James K.Galbraith sounds downright optimistic. Now that we have had a second distribution from the Treasury, MMT is being validated daily. He is probably right that the attitude towards Kelton is an example of disfemism. “Let us dismiss everything that women do.” Why? Because, you know, they do not really mind. They’re about results, not plaudits.
Is it transactions that are not protected and/or regulated by legislation, or are the goods and services being exchanged somehow harmful to recipients or consumers? Contaminated food stuffs might be an example of the latter. But, most commonly and globally “illicit” is a charge levied against individual traders who have failed to get someone’s permission or authorization.
Have not read all the grievances, but a goodly number seem to be about women who done them wrong, beginning with the Women’s March. And that is what it is about. Many men and women have lost the free labor of women and now they are on the brink of being governed by a woman.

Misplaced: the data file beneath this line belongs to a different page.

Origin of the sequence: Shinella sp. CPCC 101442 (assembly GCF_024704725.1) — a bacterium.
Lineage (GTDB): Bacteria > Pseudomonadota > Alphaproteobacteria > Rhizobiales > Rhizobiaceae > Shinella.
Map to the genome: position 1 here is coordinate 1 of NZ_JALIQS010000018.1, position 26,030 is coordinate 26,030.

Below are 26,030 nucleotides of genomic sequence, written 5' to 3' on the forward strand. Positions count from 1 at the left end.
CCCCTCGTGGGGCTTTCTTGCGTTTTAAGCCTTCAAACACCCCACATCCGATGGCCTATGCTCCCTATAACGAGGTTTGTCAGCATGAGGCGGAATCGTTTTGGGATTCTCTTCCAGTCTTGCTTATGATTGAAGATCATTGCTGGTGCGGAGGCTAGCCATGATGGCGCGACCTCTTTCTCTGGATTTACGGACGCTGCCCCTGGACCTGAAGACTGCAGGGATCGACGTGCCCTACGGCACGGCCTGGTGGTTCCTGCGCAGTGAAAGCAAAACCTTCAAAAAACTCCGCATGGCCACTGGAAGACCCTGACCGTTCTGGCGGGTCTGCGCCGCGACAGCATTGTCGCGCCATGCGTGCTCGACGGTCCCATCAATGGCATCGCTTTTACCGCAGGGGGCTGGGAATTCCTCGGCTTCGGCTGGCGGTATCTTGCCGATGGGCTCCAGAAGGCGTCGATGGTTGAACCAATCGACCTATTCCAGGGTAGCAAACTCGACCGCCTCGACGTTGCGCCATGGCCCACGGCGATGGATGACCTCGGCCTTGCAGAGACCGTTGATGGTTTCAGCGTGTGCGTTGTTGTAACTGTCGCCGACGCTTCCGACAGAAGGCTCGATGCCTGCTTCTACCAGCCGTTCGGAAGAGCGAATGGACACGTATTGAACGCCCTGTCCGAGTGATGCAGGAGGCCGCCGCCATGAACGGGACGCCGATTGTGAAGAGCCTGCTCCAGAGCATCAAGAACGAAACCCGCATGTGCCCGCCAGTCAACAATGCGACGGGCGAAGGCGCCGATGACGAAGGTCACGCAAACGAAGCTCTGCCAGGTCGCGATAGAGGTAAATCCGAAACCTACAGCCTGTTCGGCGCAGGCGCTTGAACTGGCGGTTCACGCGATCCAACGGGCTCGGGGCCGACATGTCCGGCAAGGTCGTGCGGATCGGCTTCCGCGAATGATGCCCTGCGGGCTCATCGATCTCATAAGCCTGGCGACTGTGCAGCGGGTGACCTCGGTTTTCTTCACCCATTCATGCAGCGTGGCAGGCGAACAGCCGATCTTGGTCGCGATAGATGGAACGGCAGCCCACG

Congress has rationed the distribution of currency to maintain themselves in office by pretending that the circulation of money is the responsibility of the Federal Reserve and its subordinate banks. What the distribution of 2008 to counter the crash as well as the current relief efforts demonstrated is that Congress is in charge of the Treasury and can disburse currency as needed at will. Continue reading
So, the Financial Times has now discovered a codependency between poor Donald and the stock market which “widened the gap between traders and the real economy.” Recognizing that the gambling on Wall Street does nothing to help the real economy is a start. Why they ever trusted a failed casino manager is a puzzlement.
Yellen at Treasury is a good choice. Time to put finances in the hands of women. Men tend to let affiliation get in the way.
For the first time in 17 years, a post of mine has gone to the top of the recommended list. I take it as evidence that money is finally becoming a topic of interest.
Oh, look, what I’ve been saying for decades has a name–“fiscal policy.”
Evolving corporate regulation based on their status as subsidiaries of the state.
So, after trying and failing to negotiate a new protocol that Verizon wanted to spring on its month-to-month customers, I let the account lapse in July. Turned it on just to see what would happen today. Tried to make a phone call. Immediately, I got connected to Verizon, which provided a sort of apology and then managed to process my payment to reactivate the phone in about five steps. Last month they tried to tell me they would no longer accept credit card payments online. Blamed it on the virus. LOL